CT Lawmakers Want to Ban Bump Stocks After Las Vegas Massacre

As the FBI investigates the Las Vegas mass shooting, authorities will look at whether the gunman used an accessory that makes semi-automatic guns shoot like fully automatic weapons.

"Obviously we need to plug this loophole. We saw firsthand in Las Vegas the great threat that poses and we need to move quickly," State Rep. Matt Lesser told NBC Connecticut.

Bump stock kits are legal and typically cost a few hundred dollars. Some lawmakers are already saying they need to take a second look at the law following the deadly Las Vegas shooting.

"We need to broaden this to make sure it's covered," Lesser said. 

Nearly two dozen guns were recovered in Las Vegas shooter Stephen Paddock's hotel room and officials said they also found a pair of bump stocks.

"To convert a legal semi-automatic into a weapon that sort of behaves like an automatic rifle," Lesser said.

They're legal across the country as long as the firearms they're attached to are legal.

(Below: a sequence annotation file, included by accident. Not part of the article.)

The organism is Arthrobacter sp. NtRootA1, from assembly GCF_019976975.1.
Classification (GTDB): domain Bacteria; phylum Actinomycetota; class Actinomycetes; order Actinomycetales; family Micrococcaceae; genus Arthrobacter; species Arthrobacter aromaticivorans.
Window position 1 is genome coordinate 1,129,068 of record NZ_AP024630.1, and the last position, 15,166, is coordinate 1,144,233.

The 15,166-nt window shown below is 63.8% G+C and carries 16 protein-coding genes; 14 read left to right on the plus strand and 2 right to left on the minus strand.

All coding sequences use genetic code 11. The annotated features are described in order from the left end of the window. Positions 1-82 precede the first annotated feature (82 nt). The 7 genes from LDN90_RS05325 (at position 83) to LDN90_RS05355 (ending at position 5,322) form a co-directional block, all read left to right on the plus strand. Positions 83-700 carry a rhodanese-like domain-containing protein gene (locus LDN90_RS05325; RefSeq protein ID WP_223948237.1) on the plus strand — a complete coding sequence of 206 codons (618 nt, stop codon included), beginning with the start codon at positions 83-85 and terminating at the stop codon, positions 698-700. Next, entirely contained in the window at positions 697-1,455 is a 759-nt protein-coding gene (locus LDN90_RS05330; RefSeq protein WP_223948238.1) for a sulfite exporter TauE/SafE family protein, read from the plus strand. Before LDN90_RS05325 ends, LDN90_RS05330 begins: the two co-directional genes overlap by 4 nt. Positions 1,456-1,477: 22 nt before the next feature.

State police said if someone unlawfully possesses or converts a semiautomatic into an automatic weapon that it would violate Connecticut law.

But lawmakers said the bump stock is a loophole because it is an accessory or add-on. 

Lesser does not recall bump stocks being discussed when he helped change Connecticut gun laws into some of the toughest nationwide following the school shooting in Sandy Hook. He told NBC Connecticut that if he knew about them during the time the bill was drafted, he would've "absolutely" added them to the legislation.  

Lesser plans to introduce legislation banning bump stocks and he's hoping for bipartisan support.

"It’s been clear since 1934 that we don't want machine guns in the hands of criminals and terrorists and others who want to do us harm. We just saw heartbreakingly in Las Vegas the danger that poses to society and we got to make sure our laws are updated to reflect that," Lesser said. 

The president of the Connecticut Citizens Defense League, Scott Wilson, called bump stocks gimmicky devices and said evil will always find a way. 

"We have no position on bump fire stocks or any other components really, that may have been used at this time until we get some more information from investigators. I think it's premature to be talking about bans on any component without the knowledge on what the killer used," Wilson said. "These types of stocks are gimmicky components that waste ammunition more than have any real use for."

The sheriff in Las Vegas said they'll be sending the bump stocks to the FBI for evaluation.

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